However, the cast has no trouble in being heard hurling numerous expletives and sexual innuendos along with more than 100 F-bombs at the audience (always in character of course). Actor Katie Sapper as Crystal, the teenager from Hell, and the character you love to hate is the worst offender. I’m sure there were some audience members who just wanted to smack her up the side of the head, and then have a chat with her parents; offering a large bar of soap to go along with their chat for later use. When feelings like that spill over, you know the actor is doing an outstanding job, which is exactly what Miss Sapper does in this production.

Each talented cast member performs solidly and when an ensemble scene is called for, the cast responds with conviction. Blumberg and Weeks are especially effective as the “outsiders.” Littleworth’s youth counselor is empathetic and his firmness in rationally stating in his opposition to Miriam’s play direction is well presented.

There has been a lot of talk and hand-wringing these days over the lack of young and talented playwrights emerging from the playwright pipeline. My fervent hope is that when they do pop out of that pipeline, they rush to the nearest bookstore and purchase the latest thesaurus. Our writers need to come up with more synonyms and vocabulary on how to express themselves when it comes to discourse and dialogue without using adjectives that employ “f…ing” in between every other word. And, I refuse to accept the excuse that it’s “real life” dialogue spoken in the vernacular of the day. Yes, of course it is, so are vomiting and diarrhea “real life” experiences, but I don’t care to see them on a stage performed by actors. What’s wrong with a little judicious editing in the number of times the country’s favorite shock and awe word is used? But I digress.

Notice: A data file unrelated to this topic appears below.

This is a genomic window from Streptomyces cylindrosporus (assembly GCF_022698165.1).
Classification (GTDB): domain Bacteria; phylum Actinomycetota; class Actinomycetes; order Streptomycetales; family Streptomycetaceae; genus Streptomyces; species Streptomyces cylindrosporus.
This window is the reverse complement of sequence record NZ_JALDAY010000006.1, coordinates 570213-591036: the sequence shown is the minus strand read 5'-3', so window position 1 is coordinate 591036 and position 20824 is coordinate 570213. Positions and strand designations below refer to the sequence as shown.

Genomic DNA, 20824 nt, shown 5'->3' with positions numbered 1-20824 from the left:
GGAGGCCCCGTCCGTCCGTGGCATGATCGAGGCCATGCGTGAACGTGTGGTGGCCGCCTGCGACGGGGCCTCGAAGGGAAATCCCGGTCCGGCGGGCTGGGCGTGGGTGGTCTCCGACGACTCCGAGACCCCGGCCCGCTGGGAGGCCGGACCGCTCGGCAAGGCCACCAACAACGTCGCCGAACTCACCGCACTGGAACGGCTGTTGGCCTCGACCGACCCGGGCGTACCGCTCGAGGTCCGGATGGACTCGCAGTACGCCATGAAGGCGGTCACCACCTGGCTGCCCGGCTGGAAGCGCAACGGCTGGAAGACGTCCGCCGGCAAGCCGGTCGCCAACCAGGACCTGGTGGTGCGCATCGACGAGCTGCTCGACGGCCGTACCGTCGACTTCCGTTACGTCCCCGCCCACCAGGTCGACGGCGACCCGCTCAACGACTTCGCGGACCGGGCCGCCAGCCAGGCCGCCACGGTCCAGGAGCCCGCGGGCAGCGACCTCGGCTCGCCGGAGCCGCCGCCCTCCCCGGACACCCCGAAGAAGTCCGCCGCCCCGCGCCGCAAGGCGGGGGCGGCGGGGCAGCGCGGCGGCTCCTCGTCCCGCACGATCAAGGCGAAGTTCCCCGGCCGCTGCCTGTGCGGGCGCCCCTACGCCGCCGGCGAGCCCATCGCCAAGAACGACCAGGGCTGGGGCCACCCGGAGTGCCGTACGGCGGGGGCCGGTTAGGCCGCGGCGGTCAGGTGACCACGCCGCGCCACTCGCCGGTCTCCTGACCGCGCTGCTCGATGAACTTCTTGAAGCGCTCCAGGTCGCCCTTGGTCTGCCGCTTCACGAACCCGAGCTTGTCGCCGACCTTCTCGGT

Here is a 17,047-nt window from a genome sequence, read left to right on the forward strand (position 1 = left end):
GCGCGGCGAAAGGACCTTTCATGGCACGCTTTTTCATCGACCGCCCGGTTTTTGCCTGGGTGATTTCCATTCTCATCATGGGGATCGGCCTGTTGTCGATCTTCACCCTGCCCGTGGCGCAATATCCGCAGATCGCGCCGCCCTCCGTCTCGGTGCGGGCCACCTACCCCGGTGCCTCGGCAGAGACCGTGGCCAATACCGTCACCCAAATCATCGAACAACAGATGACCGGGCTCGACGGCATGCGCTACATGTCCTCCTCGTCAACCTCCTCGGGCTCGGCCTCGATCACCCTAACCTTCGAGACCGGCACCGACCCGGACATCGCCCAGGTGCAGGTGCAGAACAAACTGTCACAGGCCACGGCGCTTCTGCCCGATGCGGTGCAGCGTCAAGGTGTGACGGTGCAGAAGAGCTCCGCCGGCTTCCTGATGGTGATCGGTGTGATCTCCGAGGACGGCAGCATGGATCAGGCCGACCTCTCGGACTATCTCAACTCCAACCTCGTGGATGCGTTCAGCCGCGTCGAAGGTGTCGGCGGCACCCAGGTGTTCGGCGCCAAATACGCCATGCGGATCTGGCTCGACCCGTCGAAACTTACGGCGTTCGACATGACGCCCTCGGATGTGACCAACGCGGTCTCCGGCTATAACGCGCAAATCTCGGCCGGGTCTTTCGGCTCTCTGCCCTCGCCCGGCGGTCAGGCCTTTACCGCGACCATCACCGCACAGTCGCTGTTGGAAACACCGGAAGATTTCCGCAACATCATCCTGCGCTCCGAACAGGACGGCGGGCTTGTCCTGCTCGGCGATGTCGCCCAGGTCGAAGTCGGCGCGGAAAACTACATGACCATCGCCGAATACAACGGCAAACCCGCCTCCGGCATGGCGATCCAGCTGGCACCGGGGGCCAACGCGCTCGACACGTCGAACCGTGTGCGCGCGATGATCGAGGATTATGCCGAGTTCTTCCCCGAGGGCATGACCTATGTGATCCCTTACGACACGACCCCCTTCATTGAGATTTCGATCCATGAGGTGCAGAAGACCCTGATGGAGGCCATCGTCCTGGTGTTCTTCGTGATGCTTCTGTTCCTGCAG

Director Gay leads her creative team with a spare, space-staging design by Robert Brill, neatly lighted by Paul Whitaker. The costumes designed by David Israel Reynoso and sound by Nicholas Drashner ably support the production. “Kingdom City”, runs at the PotikerTheatre through October 5, 2014.

Wednesday, September 10, 2014

North Coast Rep Theatre Launches 33rd Season with Noel Coward's "Fallen Angels”

Joanna Strapp and Summer Spiro

When a theatre decides to present a Noel Coward play, be it in the San Diego area or anywhere else for that matter, it had better have a director with the understanding and appreciation for the gifted and prodigious playwright (more than 50 plays) from Teddington, Middlesex, England.

Coward was not only a bold and stylish writer of English drawing room comedies and dramas of wit and bite, he was also an equal opportunity offender. He delighted in skewering England’s upper class society in particular – a class he yearned to join and eventually did, becoming Sir Noel Coward in 1969. He, more than most playwrights of the 20th century, best understood and reflected the uniqueness of his fellow countrymen, presenting their quirks and idiosyncrasies, warts and all, as well as focusing on their finest hours and becoming rich and famous himself in the bargain.

North Coast Rep Company of Solano Beach, CA, launched its 33rd season last weekend and hit the ground running with Noel Coward’s delightful spin on the 1920’s comedy-of-manners genre “Fallen Angels.” This wonderfully hilarious and fast-paced romp has the very good fortune to have San Diego-based director Rosina Reynolds at the helm.